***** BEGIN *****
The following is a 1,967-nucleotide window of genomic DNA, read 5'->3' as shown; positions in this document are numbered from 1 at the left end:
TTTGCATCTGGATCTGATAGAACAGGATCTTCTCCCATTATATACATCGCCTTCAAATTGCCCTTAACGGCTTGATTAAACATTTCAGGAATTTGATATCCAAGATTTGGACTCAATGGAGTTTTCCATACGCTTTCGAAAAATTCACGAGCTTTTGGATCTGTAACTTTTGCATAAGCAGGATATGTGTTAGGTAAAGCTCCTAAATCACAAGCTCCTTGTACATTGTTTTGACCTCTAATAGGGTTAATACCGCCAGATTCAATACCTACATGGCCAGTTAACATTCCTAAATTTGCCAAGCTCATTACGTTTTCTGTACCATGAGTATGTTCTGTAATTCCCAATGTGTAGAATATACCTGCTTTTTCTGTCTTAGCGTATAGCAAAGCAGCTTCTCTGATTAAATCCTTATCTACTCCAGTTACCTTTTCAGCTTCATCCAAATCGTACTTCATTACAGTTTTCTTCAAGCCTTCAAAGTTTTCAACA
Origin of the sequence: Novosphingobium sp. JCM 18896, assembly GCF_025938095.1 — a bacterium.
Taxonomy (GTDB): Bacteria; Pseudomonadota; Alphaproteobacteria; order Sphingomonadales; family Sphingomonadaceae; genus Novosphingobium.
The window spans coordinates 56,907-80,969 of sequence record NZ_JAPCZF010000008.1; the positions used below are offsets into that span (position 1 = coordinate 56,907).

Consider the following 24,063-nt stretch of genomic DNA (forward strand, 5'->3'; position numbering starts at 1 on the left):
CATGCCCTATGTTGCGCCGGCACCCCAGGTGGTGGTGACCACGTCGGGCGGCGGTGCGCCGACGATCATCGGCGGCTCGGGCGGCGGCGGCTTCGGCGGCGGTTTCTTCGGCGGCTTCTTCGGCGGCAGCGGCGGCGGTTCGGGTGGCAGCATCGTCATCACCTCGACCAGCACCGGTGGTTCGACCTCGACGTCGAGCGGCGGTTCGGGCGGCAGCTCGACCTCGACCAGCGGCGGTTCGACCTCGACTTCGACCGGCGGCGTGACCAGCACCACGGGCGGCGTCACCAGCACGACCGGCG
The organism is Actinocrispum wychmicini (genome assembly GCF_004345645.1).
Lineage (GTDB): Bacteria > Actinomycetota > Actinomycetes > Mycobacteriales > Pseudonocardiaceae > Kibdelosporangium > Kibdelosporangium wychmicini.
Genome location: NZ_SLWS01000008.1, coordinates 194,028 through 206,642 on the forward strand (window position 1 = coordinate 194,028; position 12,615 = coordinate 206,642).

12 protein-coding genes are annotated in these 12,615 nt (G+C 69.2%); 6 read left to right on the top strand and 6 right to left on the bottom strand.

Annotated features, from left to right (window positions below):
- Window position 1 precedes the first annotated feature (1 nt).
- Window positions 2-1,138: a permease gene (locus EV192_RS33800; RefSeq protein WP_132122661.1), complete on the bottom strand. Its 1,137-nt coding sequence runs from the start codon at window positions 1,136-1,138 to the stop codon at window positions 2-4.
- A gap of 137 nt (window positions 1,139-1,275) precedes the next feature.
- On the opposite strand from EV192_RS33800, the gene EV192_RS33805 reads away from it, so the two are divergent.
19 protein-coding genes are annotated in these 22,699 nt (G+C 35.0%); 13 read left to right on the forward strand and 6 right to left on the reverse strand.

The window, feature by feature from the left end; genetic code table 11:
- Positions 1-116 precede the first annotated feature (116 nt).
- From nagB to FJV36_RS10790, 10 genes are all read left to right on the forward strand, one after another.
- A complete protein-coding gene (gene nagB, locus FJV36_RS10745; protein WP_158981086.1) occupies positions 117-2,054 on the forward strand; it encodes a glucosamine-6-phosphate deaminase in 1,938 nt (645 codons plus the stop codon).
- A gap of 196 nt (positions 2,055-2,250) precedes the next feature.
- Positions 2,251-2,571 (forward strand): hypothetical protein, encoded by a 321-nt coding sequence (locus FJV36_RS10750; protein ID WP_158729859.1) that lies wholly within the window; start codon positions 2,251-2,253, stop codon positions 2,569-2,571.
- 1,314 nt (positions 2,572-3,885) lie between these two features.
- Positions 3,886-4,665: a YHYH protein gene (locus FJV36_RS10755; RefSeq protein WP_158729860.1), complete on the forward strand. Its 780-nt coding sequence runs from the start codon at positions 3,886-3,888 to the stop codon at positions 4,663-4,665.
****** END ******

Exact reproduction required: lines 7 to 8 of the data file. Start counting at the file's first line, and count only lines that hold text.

CATGCCCTATGTTGCGCCGGCACCCCAGGTGGTGGTGACCACGTCGGGCGGCGGTGCGCCGACGATCATCGGCGGCTCGGGCGGCGGCGGCTTCGGCGGCGGTTTCTTCGGCGGCTTCTTCGGCGGCAGCGGCGGCGGTTCGGGTGGCAGCATCGTCATCACCTCGACCAGCACCGGTGGTTCGACCTCGACGTCGAGCGGCGGTTCGGGCGGCAGCTCGACCTCGACCAGCGGCGGTTCGACCTCGACTTCGACCGGCGGCGTGACCAGCACCACGGGCGGCGTCACCAGCACGACCGGCG
The organism is Actinocrispum wychmicini (genome assembly GCF_004345645.1).